Thank you so much Meradeth for welcoming me on your blog today to talk about the release of my second historical romance ‘The Lion’s Embrace’. The novel is mostly set in North Africa in 1845, as the heroin Harriet Montague and the hero, French guide Lucas Saintclair, travel throughout
toward the Hoggar mountain range where Harriet’s father was abducted by a gang
of Tuareg fighters – or was he? Well, I can’t reveal too much of the plot here….Harriet’s
father, Professor Oscar Montague from the British Museum, was on the trail of
the legendary Garamantes’ emerald mines when he discovered the tomb of Tuareg
queen Tin Hinan. Algeria
I thought I would write a short post about Tin Hinan, the queen the Tuaregs still call ‘Our Mother’. Tin Hinan is rumoured to have come from what would now be
with her maid servant
Takamat. They settled at Abalessa, an oasis in Morocco Southern
Algeria, and their daughters are rumoured to be the founders of
all the Tuareg tribes. Her tomb was discovered by archaeologist and adventurer
Byron Khun de Prorok (I know, what a name!) in 1925.
In ‘The Lion’s Embrace’, the heroin’s father discovers the tomb in 1845 but the tomb is then closed up and left untouched. I kept all the details of the artefacts, of the gold, silver jewellery, precious and semi-precious stones which were found as accurate as possible and stuck very closely to the description of the remains of the Tuareg queen.
When her burial chamber was opened, archaeologists found the queen lying on a bed of hand-carved wood, facing toward the East. She was wrapped in a leather shroud, and wore fifteen solid silver and gold bracelets, a diadem made of emeralds, ostrich feathers and a long cornelian necklace. In the days before carbon dating, it was the imprint of a coin with the effigy of Emperor Constantine on a sculptured bowl which enabled historians to date the tomb from the 4th century AD. The body of Queen Tin Hinan as well as all the artefacts found in her tomb are now in the
in . Algiers
From the summit of the tomb, one can see the beautiful, mysterious Hoggar mountain range, particularly the great Koudia – which the Tuareg have named the ‘Roof of the
and where according to local legends, the King of the Djins (the King of the
Evil Spirits) lives. One can see the iconic
too. Mount Illiman
Even before her tomb was discovered, the numerous legends surrounding Queen Tin Hinan inspired Pierre Benoit to write his classic novel ‘Atlantide’, published in 1919. His heroin, Antinea, and her followers are descendants of the people of ‘Atlantis’ who had taken refuge in the Hoggar after a great disaster destroyed their world. Antinea lives in a palace hidden in the mountains, where she seduced and entrapped lost explorers to the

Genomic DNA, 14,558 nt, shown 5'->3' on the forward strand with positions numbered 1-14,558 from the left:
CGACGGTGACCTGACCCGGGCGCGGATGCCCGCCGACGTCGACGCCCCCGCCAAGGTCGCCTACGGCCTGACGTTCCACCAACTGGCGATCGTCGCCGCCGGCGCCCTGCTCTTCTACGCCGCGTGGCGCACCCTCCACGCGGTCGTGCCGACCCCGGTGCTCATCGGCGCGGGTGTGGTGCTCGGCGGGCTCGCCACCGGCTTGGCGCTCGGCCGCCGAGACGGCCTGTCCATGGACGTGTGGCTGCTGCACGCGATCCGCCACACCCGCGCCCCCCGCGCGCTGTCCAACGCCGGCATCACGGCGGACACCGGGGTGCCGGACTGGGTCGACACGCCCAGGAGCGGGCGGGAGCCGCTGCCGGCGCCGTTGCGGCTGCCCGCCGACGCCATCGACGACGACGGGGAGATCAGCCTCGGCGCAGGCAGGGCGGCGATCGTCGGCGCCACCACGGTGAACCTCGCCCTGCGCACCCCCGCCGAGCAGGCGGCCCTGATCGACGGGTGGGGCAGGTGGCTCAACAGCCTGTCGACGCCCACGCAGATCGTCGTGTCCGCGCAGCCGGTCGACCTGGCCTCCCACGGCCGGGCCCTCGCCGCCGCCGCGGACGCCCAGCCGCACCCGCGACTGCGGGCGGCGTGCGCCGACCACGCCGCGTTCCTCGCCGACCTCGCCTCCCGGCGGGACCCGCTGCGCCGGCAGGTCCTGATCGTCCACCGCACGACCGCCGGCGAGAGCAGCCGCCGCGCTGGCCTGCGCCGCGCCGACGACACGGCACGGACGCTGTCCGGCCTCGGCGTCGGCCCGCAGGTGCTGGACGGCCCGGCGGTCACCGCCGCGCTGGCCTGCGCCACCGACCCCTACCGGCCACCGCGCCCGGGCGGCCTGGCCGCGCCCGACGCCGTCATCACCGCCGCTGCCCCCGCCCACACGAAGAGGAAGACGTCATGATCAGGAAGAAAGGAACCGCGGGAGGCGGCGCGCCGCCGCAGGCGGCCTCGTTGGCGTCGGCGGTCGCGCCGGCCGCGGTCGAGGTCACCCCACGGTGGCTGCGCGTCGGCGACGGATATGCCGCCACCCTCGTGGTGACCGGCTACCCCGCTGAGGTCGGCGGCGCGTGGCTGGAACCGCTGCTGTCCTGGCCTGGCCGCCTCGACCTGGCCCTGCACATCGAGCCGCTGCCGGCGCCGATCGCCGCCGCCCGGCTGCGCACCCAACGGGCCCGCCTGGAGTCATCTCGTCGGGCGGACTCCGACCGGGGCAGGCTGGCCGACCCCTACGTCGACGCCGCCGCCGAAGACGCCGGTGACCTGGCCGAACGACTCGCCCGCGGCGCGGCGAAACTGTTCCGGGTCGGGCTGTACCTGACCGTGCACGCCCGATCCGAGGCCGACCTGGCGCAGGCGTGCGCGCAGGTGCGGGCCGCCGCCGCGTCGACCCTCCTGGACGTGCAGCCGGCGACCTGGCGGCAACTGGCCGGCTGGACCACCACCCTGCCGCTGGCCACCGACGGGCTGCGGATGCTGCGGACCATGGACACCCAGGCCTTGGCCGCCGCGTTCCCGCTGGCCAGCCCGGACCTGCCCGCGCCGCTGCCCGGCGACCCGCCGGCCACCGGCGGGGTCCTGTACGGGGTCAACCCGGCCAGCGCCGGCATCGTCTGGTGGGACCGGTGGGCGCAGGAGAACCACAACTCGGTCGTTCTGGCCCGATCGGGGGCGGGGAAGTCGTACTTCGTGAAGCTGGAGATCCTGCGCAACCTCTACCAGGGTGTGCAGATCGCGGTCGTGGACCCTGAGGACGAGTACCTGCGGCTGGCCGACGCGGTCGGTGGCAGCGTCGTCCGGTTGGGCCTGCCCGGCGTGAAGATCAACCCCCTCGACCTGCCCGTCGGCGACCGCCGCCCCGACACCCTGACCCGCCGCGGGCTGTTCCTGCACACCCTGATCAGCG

Recently there has been some controversy about the identify of the woman who was buried at Abalessa, with some historians now disputing that the remains belonged to Tin Hinan at all!
Whoever was buried there however was a woman of immense prestige and immense wealth.
Here is the blurb for ‘The Lion’s Embrace’
Arrogant, selfish and dangerous, Lucas Saintclair is everything Harriet Montague dislikes in a man. He is also the best guide in the whole of the
, the only man who can rescue
her archaeologist father from the gang of Tuareg fighters that has kidnapped
him. As Harriet embarks on a perilous journey across Barbary States with Saintclair and
Archibald Drake, her father’s most trusted friend, she discovers a bewitching
but brutal land where nothing is what it seems. Who are these men intent on
stealing her father’s ransom? What was her father hoping to find in Tuareg
queen Tin Hinan’s tomb? Is Lucas Saintclair really as callous as he claims—or
is he a man haunted by a past he cannot forgive? Dangerous passions engulf Harriet’s
heart in the heat of the Algeria Sahara. Secrets of
lost treasures, rebel fighters, and a sinister criminal brotherhood threaten
her life and the life of the man she loves.
Does forever lie in the lion’s embrace?
Originally from Lyon in
Marie Laval studied History and Law at university there and developed a
passionate interest in historical research and the study of ancient
civilizations. The beauty and mysteries of the Sahara desert always fascinated
her and provide the background for THE LION’S EMBRACE, a story of adventure and
romance set in 1840s Algeria
Marie Laval now lives in Northern England with
THE LION’S EMBRACE is Marie Laval’s second novel.